The triumph of the Sacred Duck assured a steady stream of commissions of every conceivable musical genre by many of the best known performers of the day. Gál had also established himself as a pianist and as a popular teacher.
In 1929, Gál was offered the directorship of the Music Academy in Mainz following recommendations from Wilhelm Furtwängler and Richard Strauss. In only 4 years, he was able to turn it into one of Germany’s premiere music institutions and a worthy Southern pendant to Schreker’s directorship of the Music Academy in Berlin, or Bernard Sekles’ progressive institution in Frankfurt. Gál refused to believe that Hitler’s rise could have the slightest bearing on his success in Mainz. He had assembled a prestigious faculty and was, with each graduating class, already producing notable results. Such achievements were being recognised: He was popular, valued by the locals and much praised by the mayor.
One of the last works to be premiered by a Jewish composer following Hitler’s ascent to power was Gál’s violin concerto performed in Dresden under Fritz Busch with Georg Kulenkampff. While attending rehearsals, he even had an opportunity of appearing at the same official event commemorating Richard Wagner as Adolf Hitler. Gál gives us the following account:
(Hans Gál speaks about Hitler)
Gál’s dismissal from Mainz came as a shock. He never lost his faith in the people of Mainz and recalled how his landlord refused rent for a number of months as a means of showing defiance to the new regime. The return to Vienna was not promising. Performances of Gál’s works – and thus a large part of his income – depended on German venues and musicians. These were now withdrawn, including his newest opera ‘Die Beiden Klaas’ to have had a join premiere in Hamburg and Dresden, with Fritz Busch conducting the Dresden performance.
Though he composed a number of commissions for local musicians, wrote and taught as much as possible, it was clear that Austria was not a long term solution. In 1937, he composed a monumental oratorio called De Profundis, as an expression of the sense of hopelessness in which he and his family found themselves. I personally find some of Gál’s most lyric and immediately beautiful works come from this desperate time: Not only the moving De Profundis, but his gorgeous sonata for violin and piano without opus number and his Serenade for String Orchestra which most be one of the most immediately serene works to be penned by any composer in the 1930s.
(Serenade for String orchestra op. 46, 3rd mov. ‘Cavatina’)
The war years were terrible for Hans Gál and his family. They managed to get to England immediately following Austria’s annexation by Germany. Initial refuge was found in boarding houses in London, but the declaration of war and bombing raids encouraged Gál to move to Edinburgh where contact had been established with Sir Donald Tovey. Gál’s luck seemed to run out: Tovey fell ill and died soon after their acquaintance, though not before Tovey could organise a cataloguing position for Gál at the Reid Music Library.
Gál was interned in 1940 with everyone else classified an ‘enemy alien’ by the British government; the older son was deported, the younger son committed suicide; indeed, many of Gál’s closest relatives committed suicide rather than face deportation.
An entire lecture could be given on Hans Gál in British interment camp. His first camp was Huyton outside of Liverpool before moving on to Camp Douglas on the Isle of Man. His camp memoirs have been published in German and provide a sombre account of 1940. To most, it looked inevitable that Britain would fall to the Germans, just as France had. The occupation of the Channel Islands did not bode well for British resistance and the policy of rounding up all ‘enemy aliens’ and placing them in concentration camps seemed to Gál a tidying-up operation before the inevitable fall. Jews could then be handed on a plate to Hitler already confined and ready for execution. Had Hitler not turned his attention to the Soviet Union, Gál may have been right.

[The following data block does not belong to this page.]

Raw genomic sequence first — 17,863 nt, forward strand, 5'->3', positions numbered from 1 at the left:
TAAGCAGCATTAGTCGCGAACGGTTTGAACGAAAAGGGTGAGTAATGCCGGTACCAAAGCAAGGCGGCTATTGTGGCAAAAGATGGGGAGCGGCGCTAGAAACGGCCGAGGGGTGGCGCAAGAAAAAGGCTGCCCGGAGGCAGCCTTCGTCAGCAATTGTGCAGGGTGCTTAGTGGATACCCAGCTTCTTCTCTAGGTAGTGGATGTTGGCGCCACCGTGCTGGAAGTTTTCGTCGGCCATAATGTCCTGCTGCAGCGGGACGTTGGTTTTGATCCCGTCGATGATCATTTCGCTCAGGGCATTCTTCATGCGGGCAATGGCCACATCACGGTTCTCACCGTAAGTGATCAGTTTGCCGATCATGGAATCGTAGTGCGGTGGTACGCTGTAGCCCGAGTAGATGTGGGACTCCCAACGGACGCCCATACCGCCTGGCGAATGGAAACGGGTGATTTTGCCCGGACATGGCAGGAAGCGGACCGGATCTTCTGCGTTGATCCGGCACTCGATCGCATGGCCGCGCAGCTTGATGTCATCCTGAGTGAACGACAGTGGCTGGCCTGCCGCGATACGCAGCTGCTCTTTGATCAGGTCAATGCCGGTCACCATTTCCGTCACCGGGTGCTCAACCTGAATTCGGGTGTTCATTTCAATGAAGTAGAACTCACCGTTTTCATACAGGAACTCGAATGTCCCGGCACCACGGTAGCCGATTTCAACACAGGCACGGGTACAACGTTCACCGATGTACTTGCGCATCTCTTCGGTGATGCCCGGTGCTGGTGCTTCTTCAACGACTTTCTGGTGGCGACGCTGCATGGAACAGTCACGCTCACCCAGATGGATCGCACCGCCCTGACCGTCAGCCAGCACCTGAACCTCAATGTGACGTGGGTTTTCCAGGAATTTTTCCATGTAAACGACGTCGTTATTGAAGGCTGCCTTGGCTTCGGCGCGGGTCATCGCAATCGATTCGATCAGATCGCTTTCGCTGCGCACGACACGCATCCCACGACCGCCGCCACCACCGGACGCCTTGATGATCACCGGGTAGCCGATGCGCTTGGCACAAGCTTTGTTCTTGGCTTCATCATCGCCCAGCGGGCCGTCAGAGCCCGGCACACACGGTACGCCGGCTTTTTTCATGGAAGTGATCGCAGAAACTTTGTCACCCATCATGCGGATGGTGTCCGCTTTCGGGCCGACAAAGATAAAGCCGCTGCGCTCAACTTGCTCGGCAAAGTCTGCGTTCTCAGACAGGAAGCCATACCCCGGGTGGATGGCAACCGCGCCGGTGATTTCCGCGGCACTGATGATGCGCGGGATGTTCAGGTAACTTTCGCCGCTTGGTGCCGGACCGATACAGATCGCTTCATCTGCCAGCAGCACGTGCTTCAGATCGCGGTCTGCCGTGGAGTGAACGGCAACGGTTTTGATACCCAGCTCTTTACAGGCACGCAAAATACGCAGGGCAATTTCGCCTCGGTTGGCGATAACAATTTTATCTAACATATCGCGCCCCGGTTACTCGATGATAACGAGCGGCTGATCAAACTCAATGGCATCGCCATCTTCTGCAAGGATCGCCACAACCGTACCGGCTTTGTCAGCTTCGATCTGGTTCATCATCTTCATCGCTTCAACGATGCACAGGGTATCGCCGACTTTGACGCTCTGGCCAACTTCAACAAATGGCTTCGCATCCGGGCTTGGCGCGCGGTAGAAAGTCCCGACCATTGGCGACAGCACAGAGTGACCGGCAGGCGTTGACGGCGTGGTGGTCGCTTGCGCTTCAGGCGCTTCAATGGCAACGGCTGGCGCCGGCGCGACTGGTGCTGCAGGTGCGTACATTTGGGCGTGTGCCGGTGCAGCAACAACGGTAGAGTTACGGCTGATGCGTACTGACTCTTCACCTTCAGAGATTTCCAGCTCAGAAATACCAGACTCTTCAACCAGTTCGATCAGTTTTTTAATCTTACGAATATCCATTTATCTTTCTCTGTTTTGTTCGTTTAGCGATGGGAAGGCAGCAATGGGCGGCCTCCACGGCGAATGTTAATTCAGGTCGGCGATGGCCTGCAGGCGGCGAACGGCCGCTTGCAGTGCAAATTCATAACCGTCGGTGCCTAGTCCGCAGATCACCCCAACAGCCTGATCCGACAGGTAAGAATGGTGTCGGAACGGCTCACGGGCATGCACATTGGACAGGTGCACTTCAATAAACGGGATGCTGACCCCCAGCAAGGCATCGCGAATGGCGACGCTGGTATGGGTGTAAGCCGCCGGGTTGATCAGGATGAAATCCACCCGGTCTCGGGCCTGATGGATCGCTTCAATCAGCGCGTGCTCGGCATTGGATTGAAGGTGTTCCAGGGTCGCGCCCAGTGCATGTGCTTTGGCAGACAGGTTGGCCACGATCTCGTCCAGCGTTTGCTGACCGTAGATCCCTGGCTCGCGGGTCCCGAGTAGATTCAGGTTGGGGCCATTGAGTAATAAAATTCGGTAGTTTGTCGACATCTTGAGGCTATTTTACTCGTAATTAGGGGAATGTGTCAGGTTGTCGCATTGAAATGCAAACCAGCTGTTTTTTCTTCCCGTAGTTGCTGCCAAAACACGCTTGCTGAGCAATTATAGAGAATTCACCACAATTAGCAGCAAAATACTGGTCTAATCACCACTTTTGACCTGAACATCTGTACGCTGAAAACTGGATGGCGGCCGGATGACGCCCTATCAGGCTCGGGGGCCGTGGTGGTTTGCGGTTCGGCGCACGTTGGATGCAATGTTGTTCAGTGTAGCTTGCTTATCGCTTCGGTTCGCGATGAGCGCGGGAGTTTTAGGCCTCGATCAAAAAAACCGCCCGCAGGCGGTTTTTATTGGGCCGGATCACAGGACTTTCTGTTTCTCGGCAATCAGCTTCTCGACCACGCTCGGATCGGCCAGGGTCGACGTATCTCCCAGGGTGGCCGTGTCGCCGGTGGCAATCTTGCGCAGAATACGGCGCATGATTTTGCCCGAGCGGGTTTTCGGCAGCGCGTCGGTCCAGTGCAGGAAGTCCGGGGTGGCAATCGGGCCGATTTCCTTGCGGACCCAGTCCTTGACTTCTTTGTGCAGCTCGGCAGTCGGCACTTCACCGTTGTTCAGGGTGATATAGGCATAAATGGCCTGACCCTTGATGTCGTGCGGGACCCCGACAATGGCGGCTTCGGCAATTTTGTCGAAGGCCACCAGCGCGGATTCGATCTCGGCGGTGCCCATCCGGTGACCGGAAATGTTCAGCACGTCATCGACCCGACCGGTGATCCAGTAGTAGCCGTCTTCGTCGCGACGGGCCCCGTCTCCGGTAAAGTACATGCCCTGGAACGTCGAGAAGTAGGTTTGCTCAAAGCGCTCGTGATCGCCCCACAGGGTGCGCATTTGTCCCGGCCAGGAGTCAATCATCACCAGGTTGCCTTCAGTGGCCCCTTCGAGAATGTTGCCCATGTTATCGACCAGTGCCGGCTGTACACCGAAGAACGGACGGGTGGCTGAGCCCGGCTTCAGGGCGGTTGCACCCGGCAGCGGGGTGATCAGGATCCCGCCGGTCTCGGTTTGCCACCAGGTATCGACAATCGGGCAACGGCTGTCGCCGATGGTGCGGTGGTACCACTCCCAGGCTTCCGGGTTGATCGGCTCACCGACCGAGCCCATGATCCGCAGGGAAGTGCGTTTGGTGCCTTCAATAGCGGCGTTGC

Documentaries have been made about the interment of enemy aliens on the Isle of Man. To the documentary makers and many British historians, the camps were virtual retreats. Universities were opened, courses were offered, theatre performances were prepared and on any one day, one was positively paralysed with choice. Did one go to a lecture on Nuclear Physics given by Max Born, or a lecture on Byzantine music given by Egon Wellesz – there was always an art class to attend by Kurt Schwitters, or performances to be heard by the young still unformed Amadeus Quartet. This popular myth of British benign internment is soundly laid bare in Gál’s memoirs. It may make the British feel better about their momentary lapse in their treatment of desperate people fleeing a desperate situation – but it is not entirely true. Suicides were rife. Families – such as Gál’s own – were broken up. Communication was negligible and the guards could be sadistically cruel. German businessmen, fifth columnists, second and third generations of British citizens of German descent, political and Jewish refugees were all thrown together. The composer Egon Wellesz suffered a total mental breakdown while Gál broke out with an unexplained skin-rash, so sever it was decided to release him for medical reasons.
During this time, Gál wrote music for whatever instruments were to hand – once it was two violins and a flute. If players were sent somewhere else or deported to Canada or Australia, transposition or arrangements were called for. Yet the music he wrote was fundamentally cheerful and up-beat. It was meant to take people away from the misery of the camp and to help them forget. Just before his release, he was involved with the cabaret “What a life” with much of the text written by none other than the Schubert scholar Otto Erich Deutsch. If Deutsch does not spring to mind as a writer of humorous verse, neither does Gál as a composer of light music. Performances however, were so successful that Gál actually stayed on longer than necessary to complete the run.